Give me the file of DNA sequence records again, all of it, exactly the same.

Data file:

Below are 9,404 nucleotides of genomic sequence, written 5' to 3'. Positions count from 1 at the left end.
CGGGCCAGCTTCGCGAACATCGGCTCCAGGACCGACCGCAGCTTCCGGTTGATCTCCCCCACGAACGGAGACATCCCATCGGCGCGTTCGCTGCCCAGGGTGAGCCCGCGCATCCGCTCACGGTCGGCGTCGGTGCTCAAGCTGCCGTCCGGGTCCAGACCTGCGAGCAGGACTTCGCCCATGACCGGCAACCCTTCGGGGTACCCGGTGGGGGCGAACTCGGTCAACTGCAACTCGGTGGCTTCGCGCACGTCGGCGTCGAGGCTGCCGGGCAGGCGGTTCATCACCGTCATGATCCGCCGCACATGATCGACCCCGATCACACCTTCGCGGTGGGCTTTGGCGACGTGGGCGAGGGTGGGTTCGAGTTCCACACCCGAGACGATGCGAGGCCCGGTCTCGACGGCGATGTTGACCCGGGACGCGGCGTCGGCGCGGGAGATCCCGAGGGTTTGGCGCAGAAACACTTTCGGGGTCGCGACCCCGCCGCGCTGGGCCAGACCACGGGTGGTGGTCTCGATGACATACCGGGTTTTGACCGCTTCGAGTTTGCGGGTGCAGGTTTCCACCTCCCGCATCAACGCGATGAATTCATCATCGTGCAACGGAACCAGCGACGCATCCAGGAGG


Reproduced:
Below are 9,404 nucleotides of genomic sequence, written 5' to 3'. Positions count from 1 at the left end.
CGGGCCAGCTTCGCGAACATCGGCTCCAGGACCGACCGCAGCTTCCGGTTGATCTCCCCCACGAACGGAGACATCCCATCGGCGCGTTCGCTGCCCAGGGTGAGCCCGCGCATCCGCTCACGGTCGGCGTCGGTGCTCAAGCTGCCGTCCGGGTCCAGACCTGCGAGCAGGACTTCGCCCATGACCGGCAACCCTTCGGGGTACCCGGTGGGGGCGAACTCGGTCAACTGCAACTCGGTGGCTTCGCGCACGTCGGCGTCGAGGCTGCCGGGCAGGCGGTTCATCACCGTCATGATCCGCCGCACATGATCGACCCCGATCACACCTTCGCGGTGGGCTTTGGCGACGTGGGCGAGGGTGGGTTCGAGTTCCACACCCGAGACGATGCGAGGCCCGGTCTCGACGGCGATGTTGACCCGGGACGCGGCGTCGGCGCGGGAGATCCCGAGGGTTTGGCGCAGAAACACTTTCGGGGTCGCGACCCCGCCGCGCTGGGCCAGACCACGGGTGGTGGTCTCGATGACATACCGGGTTTTGACCGCTTCGAGTTTGCGGGTGCAGGTTTCCACCTCCCGCATCAACGCGATGAATTCATCATCGTGCAACGGAACCAGCGACGCATCCAGGAGG